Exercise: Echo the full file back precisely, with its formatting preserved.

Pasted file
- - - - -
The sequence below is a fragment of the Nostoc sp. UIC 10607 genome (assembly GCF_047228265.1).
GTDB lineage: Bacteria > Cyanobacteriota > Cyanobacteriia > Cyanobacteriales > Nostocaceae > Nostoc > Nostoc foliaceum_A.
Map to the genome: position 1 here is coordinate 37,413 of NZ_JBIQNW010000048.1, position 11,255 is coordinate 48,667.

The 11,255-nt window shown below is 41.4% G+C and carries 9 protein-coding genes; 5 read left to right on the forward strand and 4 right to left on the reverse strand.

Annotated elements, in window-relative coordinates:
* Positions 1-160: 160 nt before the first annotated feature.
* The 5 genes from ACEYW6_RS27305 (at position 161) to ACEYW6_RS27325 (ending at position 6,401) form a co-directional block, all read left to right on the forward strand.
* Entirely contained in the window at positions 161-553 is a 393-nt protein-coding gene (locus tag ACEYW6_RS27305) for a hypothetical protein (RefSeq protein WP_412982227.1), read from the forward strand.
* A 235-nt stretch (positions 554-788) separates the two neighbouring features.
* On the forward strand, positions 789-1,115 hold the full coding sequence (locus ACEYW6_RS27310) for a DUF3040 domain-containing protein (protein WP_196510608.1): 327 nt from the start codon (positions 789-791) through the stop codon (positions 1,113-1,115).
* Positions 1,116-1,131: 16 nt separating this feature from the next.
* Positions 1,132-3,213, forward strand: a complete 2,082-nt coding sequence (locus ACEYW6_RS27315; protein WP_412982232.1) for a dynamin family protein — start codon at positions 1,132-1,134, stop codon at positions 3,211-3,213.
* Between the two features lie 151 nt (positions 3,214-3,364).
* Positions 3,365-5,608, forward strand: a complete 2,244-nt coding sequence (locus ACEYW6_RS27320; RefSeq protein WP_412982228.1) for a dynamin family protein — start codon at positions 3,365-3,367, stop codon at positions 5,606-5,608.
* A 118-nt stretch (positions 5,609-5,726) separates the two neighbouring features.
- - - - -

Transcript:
The sequence below is a fragment of the Nostoc sp. UIC 10607 genome (assembly GCF_047228265.1).
GTDB lineage: Bacteria > Cyanobacteriota > Cyanobacteriia > Cyanobacteriales > Nostocaceae > Nostoc > Nostoc foliaceum_A.
Map to the genome: position 1 here is coordinate 37,413 of NZ_JBIQNW010000048.1, position 11,255 is coordinate 48,667.

The 11,255-nt window shown below is 41.4% G+C and carries 9 protein-coding genes; 5 read left to right on the forward strand and 4 right to left on the reverse strand.

Annotated elements, in window-relative coordinates:
* Positions 1-160: 160 nt before the first annotated feature.
* The 5 genes from ACEYW6_RS27305 (at position 161) to ACEYW6_RS27325 (ending at position 6,401) form a co-directional block, all read left to right on the forward strand.
* Entirely contained in the window at positions 161-553 is a 393-nt protein-coding gene (locus tag ACEYW6_RS27305) for a hypothetical protein (RefSeq protein WP_412982227.1), read from the forward strand.
* A 235-nt stretch (positions 554-788) separates the two neighbouring features.
* On the forward strand, positions 789-1,115 hold the full coding sequence (locus ACEYW6_RS27310) for a DUF3040 domain-containing protein (protein WP_196510608.1): 327 nt from the start codon (positions 789-791) through the stop codon (positions 1,113-1,115).
* Positions 1,116-1,131: 16 nt separating this feature from the next.
* Positions 1,132-3,213, forward strand: a complete 2,082-nt coding sequence (locus ACEYW6_RS27315; protein WP_412982232.1) for a dynamin family protein — start codon at positions 1,132-1,134, stop codon at positions 3,211-3,213.
* Between the two features lie 151 nt (positions 3,214-3,364).
* Positions 3,365-5,608, forward strand: a complete 2,244-nt coding sequence (locus ACEYW6_RS27320; RefSeq protein WP_412982228.1) for a dynamin family protein — start codon at positions 3,365-3,367, stop codon at positions 5,606-5,608.
* A 118-nt stretch (positions 5,609-5,726) separates the two neighbouring features.